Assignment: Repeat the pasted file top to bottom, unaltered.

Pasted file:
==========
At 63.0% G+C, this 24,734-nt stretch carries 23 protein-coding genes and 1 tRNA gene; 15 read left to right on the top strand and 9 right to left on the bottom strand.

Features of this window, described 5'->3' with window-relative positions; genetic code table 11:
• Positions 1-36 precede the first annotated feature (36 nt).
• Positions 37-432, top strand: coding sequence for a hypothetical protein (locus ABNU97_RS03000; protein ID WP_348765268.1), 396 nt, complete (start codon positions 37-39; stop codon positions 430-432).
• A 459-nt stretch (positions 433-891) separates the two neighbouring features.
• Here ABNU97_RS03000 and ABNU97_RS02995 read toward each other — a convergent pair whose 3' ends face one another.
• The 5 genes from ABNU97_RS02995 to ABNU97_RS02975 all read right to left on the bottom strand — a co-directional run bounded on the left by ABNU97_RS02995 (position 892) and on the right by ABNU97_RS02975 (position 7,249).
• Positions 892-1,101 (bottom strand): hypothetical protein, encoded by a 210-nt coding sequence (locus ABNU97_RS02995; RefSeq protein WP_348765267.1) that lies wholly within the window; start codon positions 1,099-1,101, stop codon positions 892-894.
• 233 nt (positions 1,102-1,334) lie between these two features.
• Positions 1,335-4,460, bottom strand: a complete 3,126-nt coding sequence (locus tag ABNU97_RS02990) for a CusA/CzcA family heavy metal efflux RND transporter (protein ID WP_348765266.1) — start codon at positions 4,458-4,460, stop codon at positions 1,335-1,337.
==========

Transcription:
At 63.0% G+C, this 24,734-nt stretch carries 23 protein-coding genes and 1 tRNA gene; 15 read left to right on the top strand and 9 right to left on the bottom strand.

Features of this window, described 5'->3' with window-relative positions; genetic code table 11:
• Positions 1-36 precede the first annotated feature (36 nt).
• Positions 37-432, top strand: coding sequence for a hypothetical protein (locus ABNU97_RS03000; protein ID WP_348765268.1), 396 nt, complete (start codon positions 37-39; stop codon positions 430-432).
• A 459-nt stretch (positions 433-891) separates the two neighbouring features.
• Here ABNU97_RS03000 and ABNU97_RS02995 read toward each other — a convergent pair whose 3' ends face one another.
• The 5 genes from ABNU97_RS02995 to ABNU97_RS02975 all read right to left on the bottom strand — a co-directional run bounded on the left by ABNU97_RS02995 (position 892) and on the right by ABNU97_RS02975 (position 7,249).
• Positions 892-1,101 (bottom strand): hypothetical protein, encoded by a 210-nt coding sequence (locus ABNU97_RS02995; RefSeq protein WP_348765267.1) that lies wholly within the window; start codon positions 1,099-1,101, stop codon positions 892-894.
• 233 nt (positions 1,102-1,334) lie between these two features.
• Positions 1,335-4,460, bottom strand: a complete 3,126-nt coding sequence (locus tag ABNU97_RS02990) for a CusA/CzcA family heavy metal efflux RND transporter (protein ID WP_348765266.1) — start codon at positions 4,458-4,460, stop codon at positions 1,335-1,337.